Group rejects Taoiseach's 'shameful' apology
From left: Mari Steed, Claire McGettrick, Katherine O'Donnell and Maeve O'Rourke in Dublin yesterday. photograph: dara mac dónaill
Advocacy group Justice for Magdalenes rejected the Taoiseach’s apology following a report on State involvement in the Magdalene laundries, with one daughter of a former Magdalene worker describing the reaction as “absolutely shameful”.
Mari Steed, whose mother Josie spent a decade in Sunday’s Well, Cork, in the 1940s and 1950s from the age of 14, said: “I think that was Kenny saying I am personally sorry. That’s not the same as the State admitting culpability and saying we’re sorry as a nation that we failed you.If the State failed to make sure that these women’s rights were protected, then that’s absolute and utter and abject failure on the Government’s part.”
Katherine O’Donnell, the head of Women’s Studies at UCD, said there were good nuns within the system, but “the system itself was punitive, harsh, severe . . . and utterly eroded these women’s basic rights”.
Figure revised upwards
She said the figure of 10,012 women in the report “needs to be significantly revised upwards”, as two laundries were not reflected in this figure, which she said could be as high as 15,000. “There is an . . . international spotlight on Ireland and the news today is absolute that there is irrefutable evidence, to quote Alan Shatter, of State involvement in the Magdalene laundry system, and the State has refused to apologise, that’s the story that’s going out,” Ms O’Donnell said.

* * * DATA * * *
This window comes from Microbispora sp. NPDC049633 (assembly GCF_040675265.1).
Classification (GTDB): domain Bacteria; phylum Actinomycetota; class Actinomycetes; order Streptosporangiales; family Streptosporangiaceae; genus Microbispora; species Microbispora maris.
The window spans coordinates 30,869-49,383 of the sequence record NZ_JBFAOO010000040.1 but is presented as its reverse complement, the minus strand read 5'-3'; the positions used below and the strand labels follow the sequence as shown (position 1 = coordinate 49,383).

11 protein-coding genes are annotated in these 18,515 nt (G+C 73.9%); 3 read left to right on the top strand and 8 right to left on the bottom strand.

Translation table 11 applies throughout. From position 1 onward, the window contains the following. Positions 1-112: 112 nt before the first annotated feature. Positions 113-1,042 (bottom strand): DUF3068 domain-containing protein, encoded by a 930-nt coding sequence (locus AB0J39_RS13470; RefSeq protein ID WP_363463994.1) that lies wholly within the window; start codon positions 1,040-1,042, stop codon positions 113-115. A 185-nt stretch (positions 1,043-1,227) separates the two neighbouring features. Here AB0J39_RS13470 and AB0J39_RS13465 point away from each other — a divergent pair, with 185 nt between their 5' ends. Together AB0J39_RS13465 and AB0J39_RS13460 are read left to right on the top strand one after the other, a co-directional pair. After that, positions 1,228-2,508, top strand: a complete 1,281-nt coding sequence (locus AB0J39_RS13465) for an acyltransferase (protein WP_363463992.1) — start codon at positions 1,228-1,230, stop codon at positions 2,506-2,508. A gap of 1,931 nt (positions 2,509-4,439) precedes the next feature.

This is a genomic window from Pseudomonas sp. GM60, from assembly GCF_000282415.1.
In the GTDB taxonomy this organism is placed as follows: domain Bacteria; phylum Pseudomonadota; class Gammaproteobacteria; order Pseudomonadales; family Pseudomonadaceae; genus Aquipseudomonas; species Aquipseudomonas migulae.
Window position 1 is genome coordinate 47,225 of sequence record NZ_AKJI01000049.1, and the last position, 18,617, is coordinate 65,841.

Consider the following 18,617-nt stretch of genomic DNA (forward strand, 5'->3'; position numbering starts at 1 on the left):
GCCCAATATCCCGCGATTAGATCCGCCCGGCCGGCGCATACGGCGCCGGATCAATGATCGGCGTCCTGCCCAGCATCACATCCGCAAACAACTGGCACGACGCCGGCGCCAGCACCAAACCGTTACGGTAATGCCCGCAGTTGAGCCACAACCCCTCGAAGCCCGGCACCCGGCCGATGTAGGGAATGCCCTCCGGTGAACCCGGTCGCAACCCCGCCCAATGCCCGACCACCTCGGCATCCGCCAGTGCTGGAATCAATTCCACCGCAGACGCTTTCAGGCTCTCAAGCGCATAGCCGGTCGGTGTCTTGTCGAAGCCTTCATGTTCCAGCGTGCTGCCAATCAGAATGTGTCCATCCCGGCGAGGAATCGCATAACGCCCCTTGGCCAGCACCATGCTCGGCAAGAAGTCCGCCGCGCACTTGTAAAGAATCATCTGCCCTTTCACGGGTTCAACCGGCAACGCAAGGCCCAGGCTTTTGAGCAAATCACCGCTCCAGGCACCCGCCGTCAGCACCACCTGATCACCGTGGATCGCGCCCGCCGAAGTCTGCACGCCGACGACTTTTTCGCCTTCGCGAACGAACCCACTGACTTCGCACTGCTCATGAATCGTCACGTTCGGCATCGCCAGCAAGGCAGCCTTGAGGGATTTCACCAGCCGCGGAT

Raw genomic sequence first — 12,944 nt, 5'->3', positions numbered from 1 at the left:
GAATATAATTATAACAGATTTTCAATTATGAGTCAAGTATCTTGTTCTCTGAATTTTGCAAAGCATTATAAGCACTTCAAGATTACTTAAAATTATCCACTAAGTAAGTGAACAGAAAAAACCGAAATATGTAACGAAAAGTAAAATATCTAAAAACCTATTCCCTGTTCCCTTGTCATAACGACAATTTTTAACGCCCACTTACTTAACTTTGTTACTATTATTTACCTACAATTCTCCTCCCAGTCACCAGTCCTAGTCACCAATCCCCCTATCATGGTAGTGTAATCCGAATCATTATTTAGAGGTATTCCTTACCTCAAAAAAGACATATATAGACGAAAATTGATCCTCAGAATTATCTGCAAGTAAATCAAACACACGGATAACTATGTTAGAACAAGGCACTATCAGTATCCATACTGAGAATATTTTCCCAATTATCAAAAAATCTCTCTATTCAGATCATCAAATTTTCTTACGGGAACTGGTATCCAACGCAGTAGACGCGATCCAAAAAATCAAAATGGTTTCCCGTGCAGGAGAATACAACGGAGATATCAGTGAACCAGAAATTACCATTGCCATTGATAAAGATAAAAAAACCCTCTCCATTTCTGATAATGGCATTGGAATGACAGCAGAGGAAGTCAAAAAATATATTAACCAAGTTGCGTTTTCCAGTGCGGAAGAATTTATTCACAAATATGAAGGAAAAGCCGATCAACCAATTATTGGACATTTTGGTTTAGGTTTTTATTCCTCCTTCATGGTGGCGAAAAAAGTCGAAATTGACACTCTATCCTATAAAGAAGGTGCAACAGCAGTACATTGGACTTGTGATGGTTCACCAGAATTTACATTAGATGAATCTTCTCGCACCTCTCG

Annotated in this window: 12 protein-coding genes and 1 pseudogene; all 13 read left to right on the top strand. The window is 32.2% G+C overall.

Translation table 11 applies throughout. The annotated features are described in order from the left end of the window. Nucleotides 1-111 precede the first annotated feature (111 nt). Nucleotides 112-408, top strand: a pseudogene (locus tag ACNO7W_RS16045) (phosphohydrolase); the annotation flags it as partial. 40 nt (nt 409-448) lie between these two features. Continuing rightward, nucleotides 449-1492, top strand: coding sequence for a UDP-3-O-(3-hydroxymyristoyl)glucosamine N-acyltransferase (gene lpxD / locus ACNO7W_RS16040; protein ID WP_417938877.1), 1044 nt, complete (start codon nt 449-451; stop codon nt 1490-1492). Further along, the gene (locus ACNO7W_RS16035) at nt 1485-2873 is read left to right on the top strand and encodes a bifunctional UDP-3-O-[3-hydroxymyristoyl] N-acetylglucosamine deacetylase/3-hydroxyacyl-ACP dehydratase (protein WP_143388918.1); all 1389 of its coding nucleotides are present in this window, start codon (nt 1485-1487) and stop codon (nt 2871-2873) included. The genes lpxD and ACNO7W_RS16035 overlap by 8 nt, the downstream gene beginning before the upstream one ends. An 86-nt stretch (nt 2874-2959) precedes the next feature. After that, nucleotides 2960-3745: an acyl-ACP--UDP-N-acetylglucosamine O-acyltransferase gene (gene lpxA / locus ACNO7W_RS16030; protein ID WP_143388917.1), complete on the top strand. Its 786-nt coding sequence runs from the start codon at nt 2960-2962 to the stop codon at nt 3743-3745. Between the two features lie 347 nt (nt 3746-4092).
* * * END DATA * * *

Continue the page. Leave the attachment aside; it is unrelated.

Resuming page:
At a press conference in Dublin yesterday, the organisation’s press officer Claire McGettrick said: “It has been proven by Martin McAleese today that the State colluded on a statutory basis with this, and yet Enda Kenny still refuses to apologise to these women and provide compensation for lost wages and pensions.
“If these politicians had honoured what they said in opposition . . . if they were people of honour they would have apologised immediately,” she said.
‘Cynical and cruel’
“Dragging out this process for really vulnerable women . . . it’s cynical, it’s cruel, it’s prolonging the torture and it’s simply not good enough.”
Sally Mulready, a member of the Irish Council of State who has campaigned on behalf of the Magdalene women through the UK-based Irish Women’s Survivors Network, said yesterday was “a big day, it’s a long day and we’ve waited a long time for this.
“We want fast, fair and just settlement.”